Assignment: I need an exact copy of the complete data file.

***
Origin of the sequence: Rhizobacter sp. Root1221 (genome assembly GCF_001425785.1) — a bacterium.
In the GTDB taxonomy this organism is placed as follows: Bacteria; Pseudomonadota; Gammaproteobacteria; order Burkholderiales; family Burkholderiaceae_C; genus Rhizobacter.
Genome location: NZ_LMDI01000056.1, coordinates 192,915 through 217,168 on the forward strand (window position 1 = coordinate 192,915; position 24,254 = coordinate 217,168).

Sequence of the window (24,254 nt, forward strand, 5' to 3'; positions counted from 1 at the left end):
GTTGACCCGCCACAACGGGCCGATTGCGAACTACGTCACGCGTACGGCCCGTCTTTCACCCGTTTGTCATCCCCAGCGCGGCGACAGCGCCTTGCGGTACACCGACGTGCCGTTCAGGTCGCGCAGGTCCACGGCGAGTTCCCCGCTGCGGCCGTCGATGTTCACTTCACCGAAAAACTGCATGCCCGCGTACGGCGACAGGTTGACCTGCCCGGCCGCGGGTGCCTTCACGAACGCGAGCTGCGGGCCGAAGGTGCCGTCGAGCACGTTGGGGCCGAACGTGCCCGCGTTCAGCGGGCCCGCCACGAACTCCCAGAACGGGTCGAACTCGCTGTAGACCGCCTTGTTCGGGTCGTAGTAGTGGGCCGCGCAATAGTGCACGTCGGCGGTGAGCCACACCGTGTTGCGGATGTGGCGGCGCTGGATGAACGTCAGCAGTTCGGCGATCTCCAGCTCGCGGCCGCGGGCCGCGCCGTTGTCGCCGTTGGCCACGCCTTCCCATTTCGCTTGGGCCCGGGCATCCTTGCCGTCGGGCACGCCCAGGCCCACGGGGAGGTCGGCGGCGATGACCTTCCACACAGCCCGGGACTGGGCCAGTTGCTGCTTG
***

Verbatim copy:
Origin of the sequence: Rhizobacter sp. Root1221 (genome assembly GCF_001425785.1) — a bacterium.
In the GTDB taxonomy this organism is placed as follows: Bacteria; Pseudomonadota; Gammaproteobacteria; order Burkholderiales; family Burkholderiaceae_C; genus Rhizobacter.
Genome location: NZ_LMDI01000056.1, coordinates 192,915 through 217,168 on the forward strand (window position 1 = coordinate 192,915; position 24,254 = coordinate 217,168).

Sequence of the window (24,254 nt, forward strand, 5' to 3'; positions counted from 1 at the left end):
GTTGACCCGCCACAACGGGCCGATTGCGAACTACGTCACGCGTACGGCCCGTCTTTCACCCGTTTGTCATCCCCAGCGCGGCGACAGCGCCTTGCGGTACACCGACGTGCCGTTCAGGTCGCGCAGGTCCACGGCGAGTTCCCCGCTGCGGCCGTCGATGTTCACTTCACCGAAAAACTGCATGCCCGCGTACGGCGACAGGTTGACCTGCCCGGCCGCGGGTGCCTTCACGAACGCGAGCTGCGGGCCGAAGGTGCCGTCGAGCACGTTGGGGCCGAACGTGCCCGCGTTCAGCGGGCCCGCCACGAACTCCCAGAACGGGTCGAACTCGCTGTAGACCGCCTTGTTCGGGTCGTAGTAGTGGGCCGCGCAATAGTGCACGTCGGCGGTGAGCCACACCGTGTTGCGGATGTGGCGGCGCTGGATGAACGTCAGCAGTTCGGCGATCTCCAGCTCGCGGCCGCGGGCCGCGCCGTTGTCGCCGTTGGCCACGCCTTCCCATTTCGCTTGGGCCCGGGCATCCTTGCCGTCGGGCACGCCCAGGCCCACGGGGAGGTCGGCGGCGATGACCTTCCACACAGCCCGGGACTGGGCCAGTTGCTGCTTG